A play about a man who gave up his comfortable life as an accountant in D.C. to spend thousands of nights seated in New York audiences and even more days at his computer to bring attention to notable, but often under-recognized artists. In doing so, he revolutionized arts coverage and helped to usher in the indie theater movement. If you created or saw NYC indie theater during the last 20 years, chances are you’ve been impacted by his work. This was performed at the Kraine Theatre in Manhattan in 2017.
“Martin Denton, Martin Denton is about someone so great, they had to name him twice.” — Elisabeth Vincentelli, The New York Times
“The saga of a humdrum fellow who became a champion of off-off-Broadway theater…a nice story that offers audiences a sentimental journey through off-off-Broadway byways.” –Michael Sommers, Village Voice
“With only two actors on stage for the duration of the show, Martin and Rochelle seek not to just entertain with some wacky characters they encounter on their journey or charm you with the pure-heartedness of their own selves in the midst of a changing world, they also want to teach a very important lesson to all those in attendance. They want audiences to see that, although theater (and theaters) come and go and time moves on, an appreciation of theater is synonymous with an appreciation of life. From the actor to the playwright and finally the reviewer, all experience this art in a form that is not to be criticized or judged, but embraced as the telling of one’s personal journey – much like these two actors fearlessly do with this show….Martin Denton, Martin Denton is sure to captivate audiences with good, kooky laughs, bittersweet nostalgia and a gained appreciation of just how very important theater is to the structure of this world and the people in it.” –Kristen Morale, Broadway World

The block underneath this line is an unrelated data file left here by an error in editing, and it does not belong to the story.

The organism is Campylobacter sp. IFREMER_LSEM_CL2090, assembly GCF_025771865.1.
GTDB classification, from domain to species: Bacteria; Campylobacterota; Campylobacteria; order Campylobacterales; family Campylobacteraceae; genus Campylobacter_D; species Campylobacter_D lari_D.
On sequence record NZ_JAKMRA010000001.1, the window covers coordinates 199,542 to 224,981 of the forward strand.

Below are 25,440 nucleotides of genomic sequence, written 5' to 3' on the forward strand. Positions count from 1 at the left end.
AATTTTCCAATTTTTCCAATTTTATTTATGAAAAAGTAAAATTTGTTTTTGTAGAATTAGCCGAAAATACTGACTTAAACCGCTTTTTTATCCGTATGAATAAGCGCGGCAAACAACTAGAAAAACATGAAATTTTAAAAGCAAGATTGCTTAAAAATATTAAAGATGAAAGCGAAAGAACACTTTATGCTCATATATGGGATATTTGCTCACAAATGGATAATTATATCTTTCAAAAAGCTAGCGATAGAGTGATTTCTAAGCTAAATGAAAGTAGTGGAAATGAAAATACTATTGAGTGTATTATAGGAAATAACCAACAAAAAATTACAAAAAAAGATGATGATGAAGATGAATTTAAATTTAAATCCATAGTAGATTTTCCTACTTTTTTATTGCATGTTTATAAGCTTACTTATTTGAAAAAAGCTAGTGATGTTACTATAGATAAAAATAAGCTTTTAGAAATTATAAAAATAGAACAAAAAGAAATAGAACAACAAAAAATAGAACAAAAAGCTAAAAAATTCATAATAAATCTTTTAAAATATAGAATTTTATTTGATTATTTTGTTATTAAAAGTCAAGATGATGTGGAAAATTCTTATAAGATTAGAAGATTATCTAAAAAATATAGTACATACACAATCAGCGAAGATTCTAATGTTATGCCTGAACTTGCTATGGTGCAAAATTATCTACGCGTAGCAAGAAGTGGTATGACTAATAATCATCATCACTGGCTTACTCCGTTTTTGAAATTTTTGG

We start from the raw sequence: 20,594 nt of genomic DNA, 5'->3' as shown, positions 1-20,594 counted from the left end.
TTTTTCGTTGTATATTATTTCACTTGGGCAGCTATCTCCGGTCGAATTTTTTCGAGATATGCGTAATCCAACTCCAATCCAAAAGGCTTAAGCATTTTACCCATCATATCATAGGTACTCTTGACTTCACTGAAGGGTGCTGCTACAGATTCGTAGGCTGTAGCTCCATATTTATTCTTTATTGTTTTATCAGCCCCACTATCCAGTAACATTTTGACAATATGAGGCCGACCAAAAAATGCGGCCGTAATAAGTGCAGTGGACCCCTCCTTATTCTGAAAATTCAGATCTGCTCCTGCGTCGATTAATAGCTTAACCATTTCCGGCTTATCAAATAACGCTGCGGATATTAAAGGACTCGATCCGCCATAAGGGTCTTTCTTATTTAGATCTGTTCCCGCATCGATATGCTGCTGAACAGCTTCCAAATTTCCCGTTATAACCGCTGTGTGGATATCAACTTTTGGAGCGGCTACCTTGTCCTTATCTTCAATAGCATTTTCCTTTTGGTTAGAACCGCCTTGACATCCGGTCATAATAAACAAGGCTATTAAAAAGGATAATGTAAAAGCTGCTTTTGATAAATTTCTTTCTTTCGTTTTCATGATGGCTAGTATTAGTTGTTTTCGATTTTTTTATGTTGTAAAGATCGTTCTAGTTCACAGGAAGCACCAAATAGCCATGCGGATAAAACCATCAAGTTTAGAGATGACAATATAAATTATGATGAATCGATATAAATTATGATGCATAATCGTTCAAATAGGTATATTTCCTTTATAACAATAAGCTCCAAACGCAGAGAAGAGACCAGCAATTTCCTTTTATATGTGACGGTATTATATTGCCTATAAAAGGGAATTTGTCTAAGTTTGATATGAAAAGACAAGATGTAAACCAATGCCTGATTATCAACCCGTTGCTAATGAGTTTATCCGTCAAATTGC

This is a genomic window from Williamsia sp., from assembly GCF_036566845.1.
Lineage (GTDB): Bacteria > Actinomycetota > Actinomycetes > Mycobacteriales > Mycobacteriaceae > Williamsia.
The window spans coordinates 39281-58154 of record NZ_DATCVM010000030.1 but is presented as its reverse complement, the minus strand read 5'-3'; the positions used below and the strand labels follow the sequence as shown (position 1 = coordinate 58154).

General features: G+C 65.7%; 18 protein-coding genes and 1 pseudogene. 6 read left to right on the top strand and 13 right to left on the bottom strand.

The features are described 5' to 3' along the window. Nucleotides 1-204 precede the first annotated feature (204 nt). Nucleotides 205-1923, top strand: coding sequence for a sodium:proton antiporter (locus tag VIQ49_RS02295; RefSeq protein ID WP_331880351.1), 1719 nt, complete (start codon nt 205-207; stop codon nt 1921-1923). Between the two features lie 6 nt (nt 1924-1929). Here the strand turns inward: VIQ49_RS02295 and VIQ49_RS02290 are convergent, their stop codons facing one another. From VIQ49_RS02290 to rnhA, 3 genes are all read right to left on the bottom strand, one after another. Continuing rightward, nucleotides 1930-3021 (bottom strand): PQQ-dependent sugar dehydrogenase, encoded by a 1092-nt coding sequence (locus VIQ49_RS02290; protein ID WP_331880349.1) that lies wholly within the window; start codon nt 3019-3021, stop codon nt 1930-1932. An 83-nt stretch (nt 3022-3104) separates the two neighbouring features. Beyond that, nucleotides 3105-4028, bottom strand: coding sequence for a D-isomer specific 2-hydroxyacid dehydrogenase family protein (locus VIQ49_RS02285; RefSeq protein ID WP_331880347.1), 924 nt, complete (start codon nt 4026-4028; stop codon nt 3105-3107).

“Chris Harcum’s Martin Denton, Martin Denton is to indie theatre what James Lapine’s Act One was to Broadway; an enchanting tale of how one man’s deep love for the artform changed the landscape of its era. While Lapine’s adaptation of Moss Hart’s autobiography was a sober, traditional take on a man’s life, Harcum takes a zanier approach using elements of stand-up, Brechtian fourth wall breaking, and buddy comedy, to create an impressionistic portrait.” –Jose Solis, Talkin’ Broadway